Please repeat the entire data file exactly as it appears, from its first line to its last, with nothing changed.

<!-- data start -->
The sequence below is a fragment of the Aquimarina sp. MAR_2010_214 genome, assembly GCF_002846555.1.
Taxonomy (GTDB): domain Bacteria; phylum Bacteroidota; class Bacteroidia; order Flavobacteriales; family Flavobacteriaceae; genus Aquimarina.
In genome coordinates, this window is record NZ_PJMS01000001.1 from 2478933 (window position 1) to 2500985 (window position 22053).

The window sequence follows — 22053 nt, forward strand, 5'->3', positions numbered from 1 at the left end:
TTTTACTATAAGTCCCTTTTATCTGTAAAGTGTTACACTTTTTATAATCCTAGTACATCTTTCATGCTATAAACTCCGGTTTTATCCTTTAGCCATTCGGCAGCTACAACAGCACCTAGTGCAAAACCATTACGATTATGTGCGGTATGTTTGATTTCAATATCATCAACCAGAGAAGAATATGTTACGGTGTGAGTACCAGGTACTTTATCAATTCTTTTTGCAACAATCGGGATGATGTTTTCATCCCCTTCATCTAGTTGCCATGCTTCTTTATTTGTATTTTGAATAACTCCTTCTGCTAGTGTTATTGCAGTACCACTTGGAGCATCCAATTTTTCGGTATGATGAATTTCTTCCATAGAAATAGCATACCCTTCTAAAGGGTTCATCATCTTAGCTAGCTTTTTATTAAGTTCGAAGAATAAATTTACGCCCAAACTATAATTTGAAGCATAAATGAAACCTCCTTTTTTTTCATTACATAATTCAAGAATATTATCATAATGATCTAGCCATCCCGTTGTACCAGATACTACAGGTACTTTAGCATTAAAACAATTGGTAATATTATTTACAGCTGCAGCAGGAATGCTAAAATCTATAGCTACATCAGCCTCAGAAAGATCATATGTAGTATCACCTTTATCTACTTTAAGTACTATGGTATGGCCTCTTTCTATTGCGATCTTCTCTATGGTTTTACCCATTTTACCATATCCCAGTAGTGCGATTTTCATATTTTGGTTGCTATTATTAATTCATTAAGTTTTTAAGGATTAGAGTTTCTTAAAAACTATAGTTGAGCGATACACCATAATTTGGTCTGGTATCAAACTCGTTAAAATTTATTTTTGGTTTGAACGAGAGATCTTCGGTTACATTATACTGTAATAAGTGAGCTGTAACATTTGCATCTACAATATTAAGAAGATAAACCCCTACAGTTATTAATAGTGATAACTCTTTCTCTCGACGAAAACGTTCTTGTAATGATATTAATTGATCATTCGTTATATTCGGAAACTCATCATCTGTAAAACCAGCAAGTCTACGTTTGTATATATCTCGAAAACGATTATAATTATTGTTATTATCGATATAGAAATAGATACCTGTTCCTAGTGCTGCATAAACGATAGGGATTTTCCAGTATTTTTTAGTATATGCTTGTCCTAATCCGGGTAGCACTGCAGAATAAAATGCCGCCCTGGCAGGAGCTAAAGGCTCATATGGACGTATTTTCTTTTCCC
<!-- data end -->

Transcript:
The sequence below is a fragment of the Aquimarina sp. MAR_2010_214 genome, assembly GCF_002846555.1.
Taxonomy (GTDB): domain Bacteria; phylum Bacteroidota; class Bacteroidia; order Flavobacteriales; family Flavobacteriaceae; genus Aquimarina.
In genome coordinates, this window is record NZ_PJMS01000001.1 from 2478933 (window position 1) to 2500985 (window position 22053).

The window sequence follows — 22053 nt, forward strand, 5'->3', positions numbered from 1 at the left end:
TTTTACTATAAGTCCCTTTTATCTGTAAAGTGTTACACTTTTTATAATCCTAGTACATCTTTCATGCTATAAACTCCGGTTTTATCCTTTAGCCATTCGGCAGCTACAACAGCACCTAGTGCAAAACCATTACGATTATGTGCGGTATGTTTGATTTCAATATCATCAACCAGAGAAGAATATGTTACGGTGTGAGTACCAGGTACTTTATCAATTCTTTTTGCAACAATCGGGATGATGTTTTCATCCCCTTCATCTAGTTGCCATGCTTCTTTATTTGTATTTTGAATAACTCCTTCTGCTAGTGTTATTGCAGTACCACTTGGAGCATCCAATTTTTCGGTATGATGAATTTCTTCCATAGAAATAGCATACCCTTCTAAAGGGTTCATCATCTTAGCTAGCTTTTTATTAAGTTCGAAGAATAAATTTACGCCCAAACTATAATTTGAAGCATAAATGAAACCTCCTTTTTTTTCATTACATAATTCAAGAATATTATCATAATGATCTAGCCATCCCGTTGTACCAGATACTACAGGTACTTTAGCATTAAAACAATTGGTAATATTATTTACAGCTGCAGCAGGAATGCTAAAATCTATAGCTACATCAGCCTCAGAAAGATCATATGTAGTATCACCTTTATCTACTTTAAGTACTATGGTATGGCCTCTTTCTATTGCGATCTTCTCTATGGTTTTACCCATTTTACCATATCCCAGTAGTGCGATTTTCATATTTTGGTTGCTATTATTAATTCATTAAGTTTTTAAGGATTAGAGTTTCTTAAAAACTATAGTTGAGCGATACACCATAATTTGGTCTGGTATCAAACTCGTTAAAATTTATTTTTGGTTTGAACGAGAGATCTTCGGTTACATTATACTGTAATAAGTGAGCTGTAACATTTGCATCTACAATATTAAGAAGATAAACCCCTACAGTTATTAATAGTGATAACTCTTTCTCTCGACGAAAACGTTCTTGTAATGATATTAATTGATCATTCGTTATATTCGGAAACTCATCATCTGTAAAACCAGCAAGTCTACGTTTGTATATATCTCGAAAACGATTATAATTATTGTTATTATCGATATAGAAATAGATACCTGTTCCTAGTGCTGCATAAACGATAGGGATTTTCCAGTATTTTTTAGTATATGCTTGTCCTAATCCGGGTAGCACTGCAGAATAAAATGCCGCCCTGGCAGGAGCTAAAGGCTCATATGGACGTATTTTCTTTTCCC